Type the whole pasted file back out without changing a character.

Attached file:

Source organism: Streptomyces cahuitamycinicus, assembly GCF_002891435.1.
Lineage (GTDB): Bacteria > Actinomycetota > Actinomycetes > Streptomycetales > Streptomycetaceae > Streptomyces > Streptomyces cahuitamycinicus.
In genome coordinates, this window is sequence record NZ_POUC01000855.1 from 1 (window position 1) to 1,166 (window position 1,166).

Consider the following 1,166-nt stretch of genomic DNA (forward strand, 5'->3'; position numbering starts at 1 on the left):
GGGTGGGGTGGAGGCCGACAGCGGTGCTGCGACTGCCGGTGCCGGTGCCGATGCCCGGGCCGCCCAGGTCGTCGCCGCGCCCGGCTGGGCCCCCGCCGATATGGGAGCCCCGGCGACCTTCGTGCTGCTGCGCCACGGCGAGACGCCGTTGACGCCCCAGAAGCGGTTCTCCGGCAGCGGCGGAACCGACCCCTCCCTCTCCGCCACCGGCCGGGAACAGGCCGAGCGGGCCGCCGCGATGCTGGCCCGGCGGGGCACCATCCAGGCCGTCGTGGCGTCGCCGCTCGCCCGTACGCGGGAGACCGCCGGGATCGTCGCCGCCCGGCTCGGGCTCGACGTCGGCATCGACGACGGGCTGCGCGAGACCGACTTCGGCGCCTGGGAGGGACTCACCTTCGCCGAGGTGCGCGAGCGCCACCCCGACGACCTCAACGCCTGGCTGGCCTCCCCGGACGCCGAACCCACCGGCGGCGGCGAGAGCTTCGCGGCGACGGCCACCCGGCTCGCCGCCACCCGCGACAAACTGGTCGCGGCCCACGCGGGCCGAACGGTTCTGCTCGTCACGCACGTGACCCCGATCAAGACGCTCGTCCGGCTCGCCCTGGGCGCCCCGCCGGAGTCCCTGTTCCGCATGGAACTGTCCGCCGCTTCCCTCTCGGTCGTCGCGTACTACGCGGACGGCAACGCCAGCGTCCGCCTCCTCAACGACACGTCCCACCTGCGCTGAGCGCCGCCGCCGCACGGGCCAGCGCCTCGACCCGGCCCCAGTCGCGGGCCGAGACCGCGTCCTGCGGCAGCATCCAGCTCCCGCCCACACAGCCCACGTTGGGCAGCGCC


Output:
Source organism: Streptomyces cahuitamycinicus, assembly GCF_002891435.1.
Lineage (GTDB): Bacteria > Actinomycetota > Actinomycetes > Streptomycetales > Streptomycetaceae > Streptomyces > Streptomyces cahuitamycinicus.
In genome coordinates, this window is sequence record NZ_POUC01000855.1 from 1 (window position 1) to 1,166 (window position 1,166).

Consider the following 1,166-nt stretch of genomic DNA (forward strand, 5'->3'; position numbering starts at 1 on the left):
GGGTGGGGTGGAGGCCGACAGCGGTGCTGCGACTGCCGGTGCCGGTGCCGATGCCCGGGCCGCCCAGGTCGTCGCCGCGCCCGGCTGGGCCCCCGCCGATATGGGAGCCCCGGCGACCTTCGTGCTGCTGCGCCACGGCGAGACGCCGTTGACGCCCCAGAAGCGGTTCTCCGGCAGCGGCGGAACCGACCCCTCCCTCTCCGCCACCGGCCGGGAACAGGCCGAGCGGGCCGCCGCGATGCTGGCCCGGCGGGGCACCATCCAGGCCGTCGTGGCGTCGCCGCTCGCCCGTACGCGGGAGACCGCCGGGATCGTCGCCGCCCGGCTCGGGCTCGACGTCGGCATCGACGACGGGCTGCGCGAGACCGACTTCGGCGCCTGGGAGGGACTCACCTTCGCCGAGGTGCGCGAGCGCCACCCCGACGACCTCAACGCCTGGCTGGCCTCCCCGGACGCCGAACCCACCGGCGGCGGCGAGAGCTTCGCGGCGACGGCCACCCGGCTCGCCGCCACCCGCGACAAACTGGTCGCGGCCCACGCGGGCCGAACGGTTCTGCTCGTCACGCACGTGACCCCGATCAAGACGCTCGTCCGGCTCGCCCTGGGCGCCCCGCCGGAGTCCCTGTTCCGCATGGAACTGTCCGCCGCTTCCCTCTCGGTCGTCGCGTACTACGCGGACGGCAACGCCAGCGTCCGCCTCCTCAACGACACGTCCCACCTGCGCTGAGCGCCGCCGCCGCACGGGCCAGCGCCTCGACCCGGCCCCAGTCGCGGGCCGAGACCGCGTCCTGCGGCAGCATCCAGCTCCCGCCCACACAGCCCACGTTGGGCAGCGCC